Officials in Beijing are set to enact new requirements around the purity of recycled pellets imported into China.
Since China banned imports of post-consumer scrap plastic, numerous Chinese companies have moved their recycling facilities to countries in Southeast Asia. There, they import bales, process the plastic into pellets and ship the pellets to China, circumventing import restrictions because pellets are considered a separate commodity. This trend began shortly after China’s new policies took hold.
But in April, the Chinese government will enact new requirements for pellet imports, mandating that shipments have high purity. This was explained by the China Scrap Plastics Association (CSPA) in a recent market update.
The change will require that within a container all pellets must have consistent melt flow, impact strength and other properties. Only 3% to 5% quality difference will be allowed, said Steve Wong, executive director of CSPA.
“The recyclers are really worried about this because sometimes you cannot meet these requirements,” Wong said. That can be the case even with high-quality recycled pellets, he added.
“This will not be easy to comply with,” said Wong, who also runs Fukutomi Recycling.
The requirements were discussed at the China Replas conference last year, Wong said, and there are multiple theories of why the changes are being implemented. Some observers are speculating that the move is part of a push to increase utilization of pellets produced domestically from China-generated scrap plastic.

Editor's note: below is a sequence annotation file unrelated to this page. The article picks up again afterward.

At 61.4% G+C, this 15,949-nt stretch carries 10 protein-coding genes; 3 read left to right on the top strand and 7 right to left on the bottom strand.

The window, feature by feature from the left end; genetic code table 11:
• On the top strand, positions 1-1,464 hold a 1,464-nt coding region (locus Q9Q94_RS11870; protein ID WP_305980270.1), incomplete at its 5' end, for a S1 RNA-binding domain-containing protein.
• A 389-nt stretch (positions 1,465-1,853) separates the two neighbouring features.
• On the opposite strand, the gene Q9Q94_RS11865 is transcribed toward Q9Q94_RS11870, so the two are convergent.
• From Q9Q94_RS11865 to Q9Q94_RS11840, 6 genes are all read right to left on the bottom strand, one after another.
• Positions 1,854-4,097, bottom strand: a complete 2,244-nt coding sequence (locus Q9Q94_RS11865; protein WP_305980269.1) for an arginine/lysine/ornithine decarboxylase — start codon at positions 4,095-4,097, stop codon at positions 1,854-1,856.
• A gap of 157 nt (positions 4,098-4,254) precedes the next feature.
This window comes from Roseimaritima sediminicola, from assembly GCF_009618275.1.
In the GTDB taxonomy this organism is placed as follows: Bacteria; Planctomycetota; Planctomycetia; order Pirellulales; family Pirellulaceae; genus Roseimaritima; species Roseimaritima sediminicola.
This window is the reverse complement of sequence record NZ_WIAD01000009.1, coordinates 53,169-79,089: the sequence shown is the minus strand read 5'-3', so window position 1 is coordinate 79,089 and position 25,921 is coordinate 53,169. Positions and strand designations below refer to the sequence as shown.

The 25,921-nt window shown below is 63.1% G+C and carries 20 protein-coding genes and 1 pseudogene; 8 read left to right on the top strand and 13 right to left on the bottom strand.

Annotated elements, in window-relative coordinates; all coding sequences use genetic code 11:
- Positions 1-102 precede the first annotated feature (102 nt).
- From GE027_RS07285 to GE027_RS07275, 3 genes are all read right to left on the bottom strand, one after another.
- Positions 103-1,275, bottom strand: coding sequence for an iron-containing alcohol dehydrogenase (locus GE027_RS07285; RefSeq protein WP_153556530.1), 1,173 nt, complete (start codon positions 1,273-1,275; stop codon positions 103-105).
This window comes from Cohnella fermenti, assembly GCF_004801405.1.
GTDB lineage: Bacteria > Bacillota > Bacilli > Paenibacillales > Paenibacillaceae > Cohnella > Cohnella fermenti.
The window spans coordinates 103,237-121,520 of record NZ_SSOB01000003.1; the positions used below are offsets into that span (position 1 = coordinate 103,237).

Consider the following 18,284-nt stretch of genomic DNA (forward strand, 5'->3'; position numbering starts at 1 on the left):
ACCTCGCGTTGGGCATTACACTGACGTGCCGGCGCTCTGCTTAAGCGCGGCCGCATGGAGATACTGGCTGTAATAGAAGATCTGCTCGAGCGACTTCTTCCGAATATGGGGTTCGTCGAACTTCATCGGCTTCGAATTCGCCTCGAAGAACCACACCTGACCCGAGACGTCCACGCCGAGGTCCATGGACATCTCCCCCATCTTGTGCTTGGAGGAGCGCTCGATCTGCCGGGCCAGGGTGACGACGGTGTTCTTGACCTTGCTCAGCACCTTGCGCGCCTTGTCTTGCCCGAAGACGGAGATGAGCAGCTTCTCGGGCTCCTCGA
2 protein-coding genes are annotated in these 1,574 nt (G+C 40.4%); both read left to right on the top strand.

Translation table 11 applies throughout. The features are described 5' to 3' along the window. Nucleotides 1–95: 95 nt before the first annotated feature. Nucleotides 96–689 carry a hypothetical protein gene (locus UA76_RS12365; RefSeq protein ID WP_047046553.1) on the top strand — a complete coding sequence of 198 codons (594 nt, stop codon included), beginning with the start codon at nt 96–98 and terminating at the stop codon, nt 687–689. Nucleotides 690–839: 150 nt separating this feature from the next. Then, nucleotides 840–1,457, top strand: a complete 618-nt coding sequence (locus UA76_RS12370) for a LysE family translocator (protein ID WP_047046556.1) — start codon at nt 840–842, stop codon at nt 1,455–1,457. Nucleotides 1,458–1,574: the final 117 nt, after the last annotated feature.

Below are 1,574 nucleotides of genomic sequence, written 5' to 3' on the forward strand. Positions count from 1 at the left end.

Although the change comes on-line in April, it may begin as a recommendation and take effect as a mandatory policy at the end of the year, Wong said.
The policy shift will come on top of other struggles recycling companies are facing in Asia, Wong noted. Even without the change, companies are struggling to survive, given low margins due to depressed plastic prices.
Wong described “severe overcapacity” in Southeast Asia caused by recycling firms unable to secure enough imported feedstock to keep their operations running at full bore. He estimated there are 25,000 plastics recycling facilities throughout Southeast Asia, and a majority of them need to process at least 300 or so tons per month to stay afloat.
Evolving import restrictions are adding to the supply challenges.
“Most recyclers in the area have managed to keep their factories running, though at loss-making condition,” he said. “However, it seems they may not be able to continue to survive with the calamitous challenges.”
Additionally, overcapacity in the prime plastic production market is trickling down to depress recycled plastic prices, according to CSPA’s market report.
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